Lefty to join belly putter brigade?
Phil Mickelson could be joining the growing band of professional golfers switching to long putters in Boston this week.
Phil Mickelson, for many years one of the leading pace-setters on the PGA Tour, could be joining the growing band of professional golfers switching to long putters.
And yes, as soon as this weekend.
When he tees off in the second leg of the FedEx Cup play-offs at the Deutsche Bank Championship on Friday, there is a strong possibility that he will have in his bag a similar belly putter to the one used by Tour rookie Keegan Bradley in his victory at last month’s US PGA Championship.
“It’s awkward to me,” Mickelson said after using a belly putter in the pro-am round at the TPC Boston on Thursday. “But so many guys have had success with it that I thought I’d give it a try.”
Mickelson, once a standout when it came to silky putting strokes, has been struggling the past couple of years, especially with his shorter putts which most often are all about confidence, and it is no surprise that he is looking for a way to end his problem, much in the same way as Bernhard Langer did when he saved and extended his career with a broomstick putter.
Bradley has clearly had a strong influence on Mickelson, for not only has the veteran been a mentor to Bradley this year, he has also become something of a student of the 25-year-old rookie.
Mickelson is reported to have grilled Bradley after he had played with him at The Barclays last week and after having a belly putter with similar specs built for him, he promptly called Bradley on Monday when it was delivered to get some tips on how best to use it.
“Yeah, it is funny,” said Mickelson, a four-time major winner and a multi-titled PGA Tour star. “You can always learn, and he putts it extremely well; it rolls so nicely off the face.”
Mickelson’s new flat stick didn’t work out too well for him during the pro-am when he took 34 putts, including 18 on his opening nine.
“I was a little shady with it on the front nine, but a little bit better with it on the back,” he said. “Look, I don’t mind trying new things. I’ve hit two drivers and no drivers, and I don’t mind trying something different. We’ll see.”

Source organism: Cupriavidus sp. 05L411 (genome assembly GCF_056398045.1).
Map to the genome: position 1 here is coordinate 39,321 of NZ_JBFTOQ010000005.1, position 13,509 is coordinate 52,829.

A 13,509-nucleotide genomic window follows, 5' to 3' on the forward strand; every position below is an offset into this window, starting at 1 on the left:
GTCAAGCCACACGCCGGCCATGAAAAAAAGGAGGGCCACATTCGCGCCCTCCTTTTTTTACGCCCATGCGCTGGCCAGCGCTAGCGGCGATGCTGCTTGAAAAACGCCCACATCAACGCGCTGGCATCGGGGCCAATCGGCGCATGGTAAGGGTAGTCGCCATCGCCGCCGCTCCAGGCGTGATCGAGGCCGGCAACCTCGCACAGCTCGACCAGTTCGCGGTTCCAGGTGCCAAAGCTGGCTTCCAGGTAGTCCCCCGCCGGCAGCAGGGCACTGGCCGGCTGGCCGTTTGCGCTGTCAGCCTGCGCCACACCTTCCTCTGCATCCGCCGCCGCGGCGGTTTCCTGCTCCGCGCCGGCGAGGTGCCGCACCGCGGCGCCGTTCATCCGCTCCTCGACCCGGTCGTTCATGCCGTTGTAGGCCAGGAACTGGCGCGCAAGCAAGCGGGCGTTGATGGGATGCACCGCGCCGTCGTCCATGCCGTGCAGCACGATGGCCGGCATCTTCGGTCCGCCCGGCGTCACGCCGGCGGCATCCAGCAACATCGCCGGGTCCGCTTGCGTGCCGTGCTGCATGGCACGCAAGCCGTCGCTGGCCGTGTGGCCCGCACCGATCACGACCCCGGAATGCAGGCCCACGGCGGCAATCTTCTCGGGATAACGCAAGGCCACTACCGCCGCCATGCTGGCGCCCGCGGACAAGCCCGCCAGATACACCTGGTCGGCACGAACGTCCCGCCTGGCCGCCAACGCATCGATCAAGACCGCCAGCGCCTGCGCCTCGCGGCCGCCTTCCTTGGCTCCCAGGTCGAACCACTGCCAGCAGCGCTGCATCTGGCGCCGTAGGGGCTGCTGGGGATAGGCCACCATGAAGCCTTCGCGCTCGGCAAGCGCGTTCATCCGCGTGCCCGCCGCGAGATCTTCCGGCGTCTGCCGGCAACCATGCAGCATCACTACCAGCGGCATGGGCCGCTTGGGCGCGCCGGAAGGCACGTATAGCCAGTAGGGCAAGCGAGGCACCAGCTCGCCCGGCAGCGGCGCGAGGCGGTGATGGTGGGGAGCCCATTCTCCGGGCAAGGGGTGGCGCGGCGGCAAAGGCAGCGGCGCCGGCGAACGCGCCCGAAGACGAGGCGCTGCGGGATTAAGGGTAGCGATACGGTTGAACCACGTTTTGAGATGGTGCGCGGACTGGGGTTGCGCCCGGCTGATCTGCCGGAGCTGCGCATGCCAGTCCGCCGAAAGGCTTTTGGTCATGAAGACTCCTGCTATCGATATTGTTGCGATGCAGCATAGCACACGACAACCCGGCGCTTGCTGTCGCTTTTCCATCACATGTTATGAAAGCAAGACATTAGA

The question Mickelson, always something of a risk taker, must be asking himself right now is can he afford to take the chance.
He dropped five spots to No. 11 in the standings after the Barclays and he will need to at least get into the top five before the Tour Championship finale at the end of the month if he wants to win his first FedEx Cup and the $10 million prize that goes with it.
Only the top 100 players advanced to this week’s event at Boston, although only 99 players will tee-off because JB Holmes had successful brain surgery on Thursday that will keep him out for the rest of the year.
The top 70 after this week will now move on to the BMW Championship at Cog Hill in two weeks time and among those in danger of not making it are Ian Poulter (No. 78) and Padraig Harrington (No. 80), both of whom had to play well last week at the rain-shortened Barclays simply to advance.
Sitting pretty at the top, in the meantime, is Dustin Johnson, who won The Barclays with a 65 before the rain from Hurricane Irene arrived.
Johnson is only the sixth player to win more than one FedEx play-off event – he won at Cog Hill last year – and said on Thursday that he could see why he is one of the few.
He explained: “These are very few events where you get all the top 100 or 125 or the top 70 all playing at the same time. That’s why it makes it harder. And there’s only four (FedEx Cup play-off events) each year.”
Tiger Woods was at the Deutsche Bank, but not for long. Woods failed to qualify for the playoffs for the first time this year, although the tournament benefits his foundation. He showed up Wednesday night for the pro-am pairings party.
England’s World No 1 Luke Donald is at No. 5 in the standings, even though he has had only one win in the United States this year, this at the WGC Match Play Championship in Arizona.
His sheer consistency is what has taken him to the top of the world ranking and feels it might just bring him another win in the critical, nerve-wracking final weeks of the FedEx Cup.
“The goal is to win,” Donald said. “I think winning is more important than ever during the playoffs. There’s a lot more volatility, and winning is very important. Hopefully, I’ll have a good chance come Sunday.”
He was wrong about Sunday, of course. The Deutsche Bank Championship ends on Labor Day Monday. Maybe he’ll be right about winning.
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